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"Aren't we blind too, are we?"

Lambros Skontzos
10 Jun, 2024
"Aren't we blind too, are we?"

"Aren't we blind too, are we?"

"Aren't we blind too, are we?"

Theological commentary on Blind Sunday

 

 

      The sixth Sunday from Easter is dedicated to one of the greatest miracles of our Lord, the healing of the man born blind, which the evangelist John rescues in his Gospel, in every detail and which contains great truths.    

      An unhappy man, who had never seen the light, did not know the shape of people's faces, and never felt the joy of sight, but a black veil covered his existence, lay on the side of the road, begging for alms to survive . He had never seen the light and never enjoyed the divine creations and colors. He was born without eyes "born blind" (John 9,1:XNUMX), having the sockets of his face empty of the most precious gift of life. He lived in thick darkness experiencing his unspeakable loneliness, until he had the great meeting with the supreme physician of souls and bodies. With Jesus Christ, Who passed before him, together with His disciples.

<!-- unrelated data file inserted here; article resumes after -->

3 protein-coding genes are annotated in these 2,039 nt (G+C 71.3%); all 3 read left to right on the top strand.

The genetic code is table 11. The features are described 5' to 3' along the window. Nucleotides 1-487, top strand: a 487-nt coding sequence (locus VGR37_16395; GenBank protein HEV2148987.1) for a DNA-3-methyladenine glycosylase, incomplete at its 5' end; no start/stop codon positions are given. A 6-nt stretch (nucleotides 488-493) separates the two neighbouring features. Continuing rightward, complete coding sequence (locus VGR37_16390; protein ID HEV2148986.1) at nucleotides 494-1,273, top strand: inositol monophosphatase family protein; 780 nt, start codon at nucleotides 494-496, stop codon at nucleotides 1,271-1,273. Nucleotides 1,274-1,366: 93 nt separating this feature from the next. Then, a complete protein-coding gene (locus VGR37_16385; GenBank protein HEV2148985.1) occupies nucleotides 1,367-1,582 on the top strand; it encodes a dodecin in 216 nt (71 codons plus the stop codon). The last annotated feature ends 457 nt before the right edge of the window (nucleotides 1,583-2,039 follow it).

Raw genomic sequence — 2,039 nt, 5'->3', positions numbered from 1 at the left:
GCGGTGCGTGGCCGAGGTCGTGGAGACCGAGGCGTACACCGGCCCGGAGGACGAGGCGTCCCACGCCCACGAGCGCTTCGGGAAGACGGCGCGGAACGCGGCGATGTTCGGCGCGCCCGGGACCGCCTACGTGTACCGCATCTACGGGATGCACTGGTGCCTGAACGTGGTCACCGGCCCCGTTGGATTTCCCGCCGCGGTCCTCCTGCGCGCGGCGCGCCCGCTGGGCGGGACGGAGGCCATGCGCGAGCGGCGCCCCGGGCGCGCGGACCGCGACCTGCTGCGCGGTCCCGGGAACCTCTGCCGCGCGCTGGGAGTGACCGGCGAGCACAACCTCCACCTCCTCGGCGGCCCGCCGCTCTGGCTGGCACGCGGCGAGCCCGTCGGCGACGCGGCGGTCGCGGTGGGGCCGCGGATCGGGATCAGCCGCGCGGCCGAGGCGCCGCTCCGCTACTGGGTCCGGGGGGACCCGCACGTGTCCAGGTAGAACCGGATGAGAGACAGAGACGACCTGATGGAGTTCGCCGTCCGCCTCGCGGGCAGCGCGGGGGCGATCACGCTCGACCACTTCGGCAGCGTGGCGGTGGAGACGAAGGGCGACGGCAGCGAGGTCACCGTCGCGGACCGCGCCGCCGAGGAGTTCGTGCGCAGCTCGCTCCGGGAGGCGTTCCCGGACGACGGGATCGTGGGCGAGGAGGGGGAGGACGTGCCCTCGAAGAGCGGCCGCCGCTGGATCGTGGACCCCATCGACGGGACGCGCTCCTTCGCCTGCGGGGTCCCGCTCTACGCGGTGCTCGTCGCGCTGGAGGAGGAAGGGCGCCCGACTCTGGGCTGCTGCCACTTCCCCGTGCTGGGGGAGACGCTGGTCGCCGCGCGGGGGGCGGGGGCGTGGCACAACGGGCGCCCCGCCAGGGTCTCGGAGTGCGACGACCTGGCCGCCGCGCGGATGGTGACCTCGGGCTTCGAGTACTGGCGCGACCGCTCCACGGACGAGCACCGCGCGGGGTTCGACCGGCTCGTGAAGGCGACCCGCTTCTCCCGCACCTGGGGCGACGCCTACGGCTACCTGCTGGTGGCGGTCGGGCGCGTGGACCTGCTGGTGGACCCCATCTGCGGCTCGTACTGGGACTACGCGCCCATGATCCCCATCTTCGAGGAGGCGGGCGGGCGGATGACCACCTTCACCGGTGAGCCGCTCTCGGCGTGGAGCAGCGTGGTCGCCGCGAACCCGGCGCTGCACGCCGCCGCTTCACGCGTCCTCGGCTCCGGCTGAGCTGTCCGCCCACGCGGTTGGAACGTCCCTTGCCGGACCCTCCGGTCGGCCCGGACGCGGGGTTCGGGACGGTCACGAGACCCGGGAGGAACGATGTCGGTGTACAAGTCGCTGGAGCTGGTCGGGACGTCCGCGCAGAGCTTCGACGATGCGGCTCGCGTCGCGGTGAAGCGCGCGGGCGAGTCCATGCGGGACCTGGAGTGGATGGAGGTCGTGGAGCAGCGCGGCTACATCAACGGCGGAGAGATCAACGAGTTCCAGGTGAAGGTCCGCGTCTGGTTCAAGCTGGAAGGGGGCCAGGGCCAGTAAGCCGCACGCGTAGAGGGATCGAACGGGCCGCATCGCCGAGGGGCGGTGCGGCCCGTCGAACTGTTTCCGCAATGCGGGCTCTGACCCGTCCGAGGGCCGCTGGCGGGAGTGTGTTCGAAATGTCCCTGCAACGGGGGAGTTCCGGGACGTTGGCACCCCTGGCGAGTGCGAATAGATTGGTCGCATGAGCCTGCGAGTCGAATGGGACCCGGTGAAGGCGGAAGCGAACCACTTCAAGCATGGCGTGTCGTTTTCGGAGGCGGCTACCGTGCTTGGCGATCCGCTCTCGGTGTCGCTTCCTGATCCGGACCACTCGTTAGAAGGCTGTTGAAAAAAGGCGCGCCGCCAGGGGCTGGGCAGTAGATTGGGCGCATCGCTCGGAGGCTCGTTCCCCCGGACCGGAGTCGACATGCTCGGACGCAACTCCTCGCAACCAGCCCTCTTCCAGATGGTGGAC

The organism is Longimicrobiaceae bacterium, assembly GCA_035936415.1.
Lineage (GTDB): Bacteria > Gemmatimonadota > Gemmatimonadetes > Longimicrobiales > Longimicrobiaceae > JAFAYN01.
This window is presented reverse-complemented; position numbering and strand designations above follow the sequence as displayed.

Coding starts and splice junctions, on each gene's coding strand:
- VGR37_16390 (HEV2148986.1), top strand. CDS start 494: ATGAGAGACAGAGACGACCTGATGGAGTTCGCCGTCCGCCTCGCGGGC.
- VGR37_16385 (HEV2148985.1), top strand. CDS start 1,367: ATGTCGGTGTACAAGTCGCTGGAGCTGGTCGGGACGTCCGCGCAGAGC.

When they saw the blind man, they asked the Lord out of curiosity: "Rabbi, did you forgive him, or his parents, that he was born blind?" (John 9,2:XNUMX). As Jews they believed that disease is a result of sin, a punishment sent by God for his sins. In fact, this punishment also extended to their descendants, up to the seventh generation. The sick were treated as cursed by God and did not receive special consideration and care. But Christ assured them that "neither this man nor his parents sinned, but that the works of God might be manifested in him" (John 9,3:XNUMX). To understand that their teacher was not one of the ordinary rabbis, but God incarnate, Who works wonderfully alone.

      Christ took pity on that tragic and unfortunate man and decided to heal him, and at the same time to show His divine power, that He is the creator of man and can create human members from scratch. He Who created man in paradise, since "it always happened because of him, and without him nothing happened at all" (John 1,3), can create eyes in the born blind. Before the astonished eyes of the students, "he threw hamai and made clay from the clay, and he anointed the clay on the eyes of the blind man and said to him, go down to the pool of Siloam, the messenger is interpreted. He left mind and dream and came to see" (John 9,6-7). Note that it was Saturday.

       It is more likely that the now healed blind man would have shouted for joy and told the passers-by about the supreme gift he received from the unknown physician. He was apparently well-known, everyone knew him and many pitied him. When they saw him having eyes and seeing, they were amazed. They didn't know what was going on. They knew that he was not like the other blind men, who suffered from some eye disease, but he didn't even have eyes in the sockets of his face.